” No writer is perfect, no writer can be perfect, and it is foolish to believe that. Any idiot can dig up meanings, manufacture nuances, give far greater context than the writer ever intended, and attribute subtexts by their idolatry interpretation of any piece of literature. It is easy to genuflect to the so-called masters; it’s questioning them that requires courage.”
And you know guys why I love the book most…because I’m a student of English Literature and sometimes I go mad with the critical analysis and unnecessary postmortem of literary Pieces. I feel like Debottam that the critics’ job is to think beyond the writers and make us mad.
Whatever glory or attributions that are imposed on characters can be stripped off in a second like his interpretation of Hamlet.
“I think Hamlet is one of the most problematic texts I’ve read, Deb spoke on, earnest now, even serious. ‘It is a very conventional genre, a revenge drama. It has a victim, a villain, and an avenger. Hamlet learns in Act One that Claudius killed his father. And yet he s just contemplates and introspects and rages about the fact, but is too weak-willed to act until the end of the play—months later, going by the timeline in the story—despite having had several opportunities to take his revenge. He plays too many games, sacrifices innocent people like Rosencrantz and Guildenstern needlessly, and seems to possess no morals at several points, making you question his sensitive temperament and high intellectual gifts.”
The smell of book:
The smell of books that Urbish traced when he helped his classmate to collect his fallen books from the floor lingers in this novel and wafts in my sensation. Again and again, I take this book and taste the smell…potent as well as inebriating.
Urbish and Debottam:
I feel I love them both. I love Debottam for the unfathomable anguish that resides in my heart. Again I love Urbish for his struggle to win the hardships of life and become successful.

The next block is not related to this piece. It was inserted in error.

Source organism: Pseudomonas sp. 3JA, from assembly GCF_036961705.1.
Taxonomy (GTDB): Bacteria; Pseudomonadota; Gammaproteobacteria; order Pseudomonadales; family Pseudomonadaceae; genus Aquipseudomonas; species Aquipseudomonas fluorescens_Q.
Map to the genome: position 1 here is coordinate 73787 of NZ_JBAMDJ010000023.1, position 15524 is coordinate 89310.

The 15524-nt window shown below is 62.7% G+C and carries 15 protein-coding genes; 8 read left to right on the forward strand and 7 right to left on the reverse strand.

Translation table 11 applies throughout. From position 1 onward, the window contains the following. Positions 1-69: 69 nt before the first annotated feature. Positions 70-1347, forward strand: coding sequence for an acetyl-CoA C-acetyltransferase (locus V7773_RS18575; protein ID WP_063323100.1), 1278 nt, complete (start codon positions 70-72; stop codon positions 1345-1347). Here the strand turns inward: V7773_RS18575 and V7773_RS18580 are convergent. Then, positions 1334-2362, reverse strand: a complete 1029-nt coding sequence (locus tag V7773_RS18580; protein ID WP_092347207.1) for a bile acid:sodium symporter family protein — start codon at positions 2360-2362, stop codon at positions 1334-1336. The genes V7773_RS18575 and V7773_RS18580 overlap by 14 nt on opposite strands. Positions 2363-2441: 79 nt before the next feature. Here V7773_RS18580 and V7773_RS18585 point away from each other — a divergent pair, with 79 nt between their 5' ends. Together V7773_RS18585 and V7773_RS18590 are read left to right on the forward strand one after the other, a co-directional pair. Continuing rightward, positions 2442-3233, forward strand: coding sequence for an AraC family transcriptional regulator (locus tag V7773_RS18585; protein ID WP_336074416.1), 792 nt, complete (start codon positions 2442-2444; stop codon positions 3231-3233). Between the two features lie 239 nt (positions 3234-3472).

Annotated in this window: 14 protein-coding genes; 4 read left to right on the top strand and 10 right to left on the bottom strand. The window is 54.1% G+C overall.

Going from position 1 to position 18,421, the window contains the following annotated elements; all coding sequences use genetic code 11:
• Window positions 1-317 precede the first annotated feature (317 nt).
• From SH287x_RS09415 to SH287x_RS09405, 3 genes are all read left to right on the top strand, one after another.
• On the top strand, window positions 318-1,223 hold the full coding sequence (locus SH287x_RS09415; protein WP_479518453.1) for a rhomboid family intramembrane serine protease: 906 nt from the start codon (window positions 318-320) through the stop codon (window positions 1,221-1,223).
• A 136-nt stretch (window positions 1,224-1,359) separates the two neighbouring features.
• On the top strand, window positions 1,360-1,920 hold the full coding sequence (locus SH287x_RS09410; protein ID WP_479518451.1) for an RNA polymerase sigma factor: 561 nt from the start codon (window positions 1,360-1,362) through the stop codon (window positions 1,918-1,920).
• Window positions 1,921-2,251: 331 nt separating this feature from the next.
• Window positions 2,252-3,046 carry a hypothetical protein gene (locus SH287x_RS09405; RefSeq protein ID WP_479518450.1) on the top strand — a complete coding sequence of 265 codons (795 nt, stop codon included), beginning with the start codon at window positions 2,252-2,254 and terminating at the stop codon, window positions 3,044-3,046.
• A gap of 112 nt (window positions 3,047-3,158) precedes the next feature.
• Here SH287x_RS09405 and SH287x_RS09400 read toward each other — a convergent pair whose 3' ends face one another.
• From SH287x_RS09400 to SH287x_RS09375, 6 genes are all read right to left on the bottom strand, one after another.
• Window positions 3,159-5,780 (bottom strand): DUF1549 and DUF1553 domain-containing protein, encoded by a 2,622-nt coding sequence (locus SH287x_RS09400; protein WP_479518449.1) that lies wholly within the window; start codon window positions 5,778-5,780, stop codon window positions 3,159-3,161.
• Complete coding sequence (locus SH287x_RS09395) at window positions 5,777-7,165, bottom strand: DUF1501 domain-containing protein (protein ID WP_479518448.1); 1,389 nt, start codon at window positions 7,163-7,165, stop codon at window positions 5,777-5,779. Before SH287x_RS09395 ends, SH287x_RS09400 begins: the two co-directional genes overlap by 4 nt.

Debottam is the bonfire…the revolution. Urbish is the placid night sky.
I like to quote every speech of Debottam. They all are the best quotes for me.
” Deconstructing a genius by dissecting his mind is like performing an autopsy on a peacock to search for its beauty. Ruines everything.”
The similarity between their life:
“They had both loved their fathers, their deaths would haunt them forever, but the love would always be infused with anger and pain. Urbish and Deb didn’t grow up the day their fathers died. They were already men, who had never been boys. Both Deb and Urbish had always seen their fathers with blinding clarity, but the fathers had never understood their sons. The child indeed was the father of the man he had interred.”
The most storing aspect of the novel is its sound interplay of language and emotions. You will feel like gliding through the mesmerizing voraciousness of the expressions. Neat and clean yet highly intellectual acuity is laced with a melancholic audacity. It touches torments and exaggerates human frailty but at the same time, it shuffles with the self like chronic pain. There is no flamboyancy of verbose or intrigued plot structure to keep the readers in a perpetual struggle to sieve out the meaning. A swift, sober melody escorting with fluorescent language elevates the book to a fathomless glory.
I wish to be a writer like Deb…whose emotion works as the budding spirit and guiding force of his plots. His indifferent charm, his captivating carelessness, and his all-absorbing dedication are all I like to absorb within me even the negativity that kills him, reinvents him.
Anon by Bhavani Iyer is a fascinating journey for me where the author adroitly weaves the warp and weft of every thread.